Heating and Ventilating

 

Coronavirus job retention scheme could lead to ‘worker resentment’

The detail of the Government’s new coronavirus job retention scheme has been questioned by leading engineering services trade body ECA.

While ECA supports the principle and objectives of the scheme, there is concern over the detail. Notably, ECA believes that the divide created between workers kept on, and those being ‘furloughed’, could lead to ill-feeling and resentment in the workplace.

Chancellor Rishi Sunak announced that ‘furloughed’ workers would be effectively paid 80 per cent of their wages by the state to be kept on the payroll, but not undertake any work.

ECA’s director of employment and skills, Andrew Eldred, commented: “The Coronavirus Job Retention Scheme surely represents one of the most extraordinary products of these times. An effective 80 per cent state subsidy for wages in the private sector, in a previously liberal free-market economy.

“While ECA supports the principle and intentions of this scheme, there are many questions which remain unanswered. For instance, the need to potentially divide the workforce into two groups – those who continue to work, and those who are paid 80 per cent of their wages by the state not to work – could cause ill-feeling and resentment.

“Instead, ECA believes that a more flexible approach needs to be designed into the scheme from the start. First, employers should be given the option to share work more equitably between their employees. In addition, employers and their employees should be free to agree other reduced hours working arrangements, whilst still enjoying the security offered by the Government’s 80 per cent pay guarantee.”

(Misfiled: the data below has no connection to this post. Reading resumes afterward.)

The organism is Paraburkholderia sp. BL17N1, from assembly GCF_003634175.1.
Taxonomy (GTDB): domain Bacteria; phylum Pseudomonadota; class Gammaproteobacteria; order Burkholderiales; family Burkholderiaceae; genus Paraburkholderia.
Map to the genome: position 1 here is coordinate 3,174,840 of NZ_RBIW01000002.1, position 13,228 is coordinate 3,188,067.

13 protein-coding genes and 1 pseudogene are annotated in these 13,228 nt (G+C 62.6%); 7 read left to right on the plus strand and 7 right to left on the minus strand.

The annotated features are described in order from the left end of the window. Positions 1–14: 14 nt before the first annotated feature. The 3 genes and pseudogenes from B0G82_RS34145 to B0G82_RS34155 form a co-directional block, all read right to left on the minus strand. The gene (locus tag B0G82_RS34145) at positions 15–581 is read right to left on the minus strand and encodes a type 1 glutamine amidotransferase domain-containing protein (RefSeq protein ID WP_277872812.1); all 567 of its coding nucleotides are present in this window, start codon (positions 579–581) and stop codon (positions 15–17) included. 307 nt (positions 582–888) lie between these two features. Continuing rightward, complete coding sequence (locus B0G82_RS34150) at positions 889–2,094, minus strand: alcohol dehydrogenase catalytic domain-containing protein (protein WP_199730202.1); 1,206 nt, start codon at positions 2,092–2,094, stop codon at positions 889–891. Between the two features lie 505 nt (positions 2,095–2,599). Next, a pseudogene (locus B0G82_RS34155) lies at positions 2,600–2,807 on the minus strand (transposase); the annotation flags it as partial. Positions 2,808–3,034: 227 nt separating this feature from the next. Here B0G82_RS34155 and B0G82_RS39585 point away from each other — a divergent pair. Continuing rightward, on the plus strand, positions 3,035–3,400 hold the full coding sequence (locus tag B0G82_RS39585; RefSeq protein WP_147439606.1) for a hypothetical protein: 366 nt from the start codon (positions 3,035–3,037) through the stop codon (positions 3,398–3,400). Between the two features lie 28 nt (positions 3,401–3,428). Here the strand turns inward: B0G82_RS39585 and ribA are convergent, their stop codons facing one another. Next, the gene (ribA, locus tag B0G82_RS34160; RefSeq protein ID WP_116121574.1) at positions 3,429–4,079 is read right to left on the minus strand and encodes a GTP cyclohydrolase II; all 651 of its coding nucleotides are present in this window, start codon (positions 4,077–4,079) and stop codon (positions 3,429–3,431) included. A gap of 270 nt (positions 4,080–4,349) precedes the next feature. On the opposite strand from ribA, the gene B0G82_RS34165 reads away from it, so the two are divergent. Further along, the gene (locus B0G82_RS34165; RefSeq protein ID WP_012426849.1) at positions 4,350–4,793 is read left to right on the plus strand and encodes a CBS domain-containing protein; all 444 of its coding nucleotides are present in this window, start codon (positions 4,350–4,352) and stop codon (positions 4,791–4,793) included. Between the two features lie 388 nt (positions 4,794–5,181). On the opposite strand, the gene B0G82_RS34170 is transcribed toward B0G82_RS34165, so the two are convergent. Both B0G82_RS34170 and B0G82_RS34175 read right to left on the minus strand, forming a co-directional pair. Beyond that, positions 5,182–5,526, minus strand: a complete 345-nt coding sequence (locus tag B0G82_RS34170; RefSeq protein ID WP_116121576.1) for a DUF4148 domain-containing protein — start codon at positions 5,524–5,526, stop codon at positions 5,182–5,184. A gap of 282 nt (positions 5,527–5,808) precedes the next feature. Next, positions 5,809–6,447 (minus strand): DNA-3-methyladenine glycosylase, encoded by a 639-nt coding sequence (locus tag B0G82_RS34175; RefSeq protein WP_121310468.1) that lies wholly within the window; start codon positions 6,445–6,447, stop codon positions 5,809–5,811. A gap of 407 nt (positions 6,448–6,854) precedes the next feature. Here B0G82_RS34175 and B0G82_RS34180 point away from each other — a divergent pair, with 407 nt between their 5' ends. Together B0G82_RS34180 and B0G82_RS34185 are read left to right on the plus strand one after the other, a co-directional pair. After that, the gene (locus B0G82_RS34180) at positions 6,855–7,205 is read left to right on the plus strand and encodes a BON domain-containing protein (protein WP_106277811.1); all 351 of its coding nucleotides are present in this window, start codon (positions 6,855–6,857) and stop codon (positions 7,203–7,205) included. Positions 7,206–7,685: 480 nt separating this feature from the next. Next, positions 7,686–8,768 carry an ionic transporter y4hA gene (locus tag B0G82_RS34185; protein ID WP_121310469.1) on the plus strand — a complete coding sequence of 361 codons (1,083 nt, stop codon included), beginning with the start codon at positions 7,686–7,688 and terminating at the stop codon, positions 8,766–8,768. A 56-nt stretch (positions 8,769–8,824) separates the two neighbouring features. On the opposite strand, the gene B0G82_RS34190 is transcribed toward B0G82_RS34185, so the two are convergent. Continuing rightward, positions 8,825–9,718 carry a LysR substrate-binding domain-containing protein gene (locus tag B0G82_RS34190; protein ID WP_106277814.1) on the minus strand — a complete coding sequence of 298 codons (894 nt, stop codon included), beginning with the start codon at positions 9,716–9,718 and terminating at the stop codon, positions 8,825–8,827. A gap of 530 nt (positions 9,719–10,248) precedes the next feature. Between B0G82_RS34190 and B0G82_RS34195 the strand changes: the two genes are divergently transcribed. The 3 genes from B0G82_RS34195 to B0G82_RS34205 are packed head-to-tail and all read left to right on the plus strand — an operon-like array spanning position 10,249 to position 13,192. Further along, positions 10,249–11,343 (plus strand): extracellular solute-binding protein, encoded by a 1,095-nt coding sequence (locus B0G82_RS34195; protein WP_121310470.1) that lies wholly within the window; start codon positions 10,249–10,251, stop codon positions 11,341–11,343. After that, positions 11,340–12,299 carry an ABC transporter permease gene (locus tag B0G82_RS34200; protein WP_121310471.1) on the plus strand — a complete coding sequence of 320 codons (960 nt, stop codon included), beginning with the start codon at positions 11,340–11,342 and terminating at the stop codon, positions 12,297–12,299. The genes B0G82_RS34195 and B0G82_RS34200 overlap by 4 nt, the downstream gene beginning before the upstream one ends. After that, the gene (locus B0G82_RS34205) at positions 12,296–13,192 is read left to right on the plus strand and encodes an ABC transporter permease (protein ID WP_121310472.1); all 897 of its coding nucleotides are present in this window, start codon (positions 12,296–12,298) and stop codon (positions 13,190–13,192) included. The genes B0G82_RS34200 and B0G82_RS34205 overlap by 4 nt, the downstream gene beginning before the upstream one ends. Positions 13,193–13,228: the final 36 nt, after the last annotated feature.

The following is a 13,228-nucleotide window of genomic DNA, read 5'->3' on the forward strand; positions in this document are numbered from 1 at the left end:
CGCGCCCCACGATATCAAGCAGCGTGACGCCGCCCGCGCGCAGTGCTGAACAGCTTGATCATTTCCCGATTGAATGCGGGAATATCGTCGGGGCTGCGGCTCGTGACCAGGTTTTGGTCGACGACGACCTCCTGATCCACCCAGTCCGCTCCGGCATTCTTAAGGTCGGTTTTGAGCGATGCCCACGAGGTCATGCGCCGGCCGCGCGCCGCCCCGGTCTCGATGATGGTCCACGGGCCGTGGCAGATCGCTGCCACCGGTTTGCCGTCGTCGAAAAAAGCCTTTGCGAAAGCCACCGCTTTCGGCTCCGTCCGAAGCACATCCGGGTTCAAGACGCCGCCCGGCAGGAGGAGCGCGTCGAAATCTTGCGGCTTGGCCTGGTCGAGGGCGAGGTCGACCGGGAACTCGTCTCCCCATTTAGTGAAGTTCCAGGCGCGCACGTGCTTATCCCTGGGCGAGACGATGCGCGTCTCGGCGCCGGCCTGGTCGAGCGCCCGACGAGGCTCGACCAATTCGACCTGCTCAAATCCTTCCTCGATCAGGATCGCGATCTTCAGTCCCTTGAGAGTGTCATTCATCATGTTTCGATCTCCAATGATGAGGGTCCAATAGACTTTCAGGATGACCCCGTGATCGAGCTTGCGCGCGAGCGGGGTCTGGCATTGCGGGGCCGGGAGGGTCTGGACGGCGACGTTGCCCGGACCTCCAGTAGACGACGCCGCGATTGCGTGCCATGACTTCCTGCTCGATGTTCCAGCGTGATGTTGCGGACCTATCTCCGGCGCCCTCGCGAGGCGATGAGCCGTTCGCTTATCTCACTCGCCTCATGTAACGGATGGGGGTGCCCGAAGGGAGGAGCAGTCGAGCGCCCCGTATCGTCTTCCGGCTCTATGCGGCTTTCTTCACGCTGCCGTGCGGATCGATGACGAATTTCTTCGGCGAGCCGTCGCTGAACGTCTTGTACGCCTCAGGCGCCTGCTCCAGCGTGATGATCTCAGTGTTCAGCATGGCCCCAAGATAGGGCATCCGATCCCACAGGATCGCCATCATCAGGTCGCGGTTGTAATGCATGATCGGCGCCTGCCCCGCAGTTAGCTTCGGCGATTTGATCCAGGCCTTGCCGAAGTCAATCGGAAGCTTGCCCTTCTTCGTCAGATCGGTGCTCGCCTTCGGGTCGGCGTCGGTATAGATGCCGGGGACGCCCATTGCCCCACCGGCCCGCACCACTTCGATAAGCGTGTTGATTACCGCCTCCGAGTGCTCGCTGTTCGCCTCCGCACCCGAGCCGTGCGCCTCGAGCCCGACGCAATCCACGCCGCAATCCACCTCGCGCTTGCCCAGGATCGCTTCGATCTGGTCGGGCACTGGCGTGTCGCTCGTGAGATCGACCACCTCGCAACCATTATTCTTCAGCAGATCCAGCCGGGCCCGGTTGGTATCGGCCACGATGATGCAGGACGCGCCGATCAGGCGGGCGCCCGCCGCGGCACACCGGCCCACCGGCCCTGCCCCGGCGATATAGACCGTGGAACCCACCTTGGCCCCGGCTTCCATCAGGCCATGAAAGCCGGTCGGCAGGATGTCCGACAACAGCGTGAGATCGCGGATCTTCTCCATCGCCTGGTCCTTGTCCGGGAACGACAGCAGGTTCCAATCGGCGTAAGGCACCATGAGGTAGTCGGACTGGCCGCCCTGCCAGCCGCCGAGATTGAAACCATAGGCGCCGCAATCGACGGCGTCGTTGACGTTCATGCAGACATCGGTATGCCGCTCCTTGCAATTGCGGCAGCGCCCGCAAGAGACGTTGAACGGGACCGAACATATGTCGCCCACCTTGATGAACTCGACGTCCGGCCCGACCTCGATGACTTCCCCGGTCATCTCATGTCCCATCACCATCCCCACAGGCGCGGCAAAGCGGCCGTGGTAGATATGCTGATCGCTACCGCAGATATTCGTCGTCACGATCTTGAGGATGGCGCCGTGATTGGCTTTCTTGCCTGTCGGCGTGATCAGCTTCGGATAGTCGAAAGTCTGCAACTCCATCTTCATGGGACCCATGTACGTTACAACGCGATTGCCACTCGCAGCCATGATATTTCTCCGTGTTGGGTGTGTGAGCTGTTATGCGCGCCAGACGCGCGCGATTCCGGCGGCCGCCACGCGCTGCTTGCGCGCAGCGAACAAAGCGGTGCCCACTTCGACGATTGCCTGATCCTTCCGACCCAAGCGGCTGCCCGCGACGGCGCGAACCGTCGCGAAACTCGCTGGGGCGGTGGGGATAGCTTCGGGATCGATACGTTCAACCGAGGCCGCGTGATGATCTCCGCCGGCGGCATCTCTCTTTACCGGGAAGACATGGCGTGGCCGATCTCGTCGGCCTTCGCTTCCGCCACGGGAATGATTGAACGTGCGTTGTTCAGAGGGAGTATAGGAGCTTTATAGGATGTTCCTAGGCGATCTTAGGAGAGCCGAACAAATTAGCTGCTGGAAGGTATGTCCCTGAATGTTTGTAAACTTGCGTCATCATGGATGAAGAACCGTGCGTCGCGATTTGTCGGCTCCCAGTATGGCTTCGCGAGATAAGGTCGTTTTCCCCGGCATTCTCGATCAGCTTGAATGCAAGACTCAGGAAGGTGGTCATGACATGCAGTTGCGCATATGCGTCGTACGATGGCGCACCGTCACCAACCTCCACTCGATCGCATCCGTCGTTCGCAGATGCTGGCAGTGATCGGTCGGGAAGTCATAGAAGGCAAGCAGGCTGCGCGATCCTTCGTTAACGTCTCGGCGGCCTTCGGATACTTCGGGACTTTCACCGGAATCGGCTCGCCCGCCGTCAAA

ECA believes that sharing work more equitably between employees could be achieved by them moving between working and ‘furloughed’ status according to a structured pattern – for example, one week ‘on’, followed by one week ‘off’. Arrangements of this sort are quite common for ‘furloughs’ in the USA, and there are similar arrangements for short-time working arrangements in the UK.

Secondly, ECA believes employers and their employees should be free to agree other reduced hours working arrangements, whilst still enjoying the security offered by the Government’s 80 per cent pay guarantee. This extra flexibility should help encourage businesses to continue servicing customers – for example by carrying urgent or safety-critical work – without putting their own survival and the economic security of their employees at risk.

The Government’s coronavirus job retention scheme is open to all companies regardless of size. They can apply to HMRC for a maximum of £2,500 per ‘furloughed’ worker per month, worth 80 per cent of their wages, with a grant paid direct to the business.

Other measures announced on Friday to support businesses included an extension of the business interruption loan scheme to 12 months, and the ability to defer VAT bills until the end of the year.

23 March 2020

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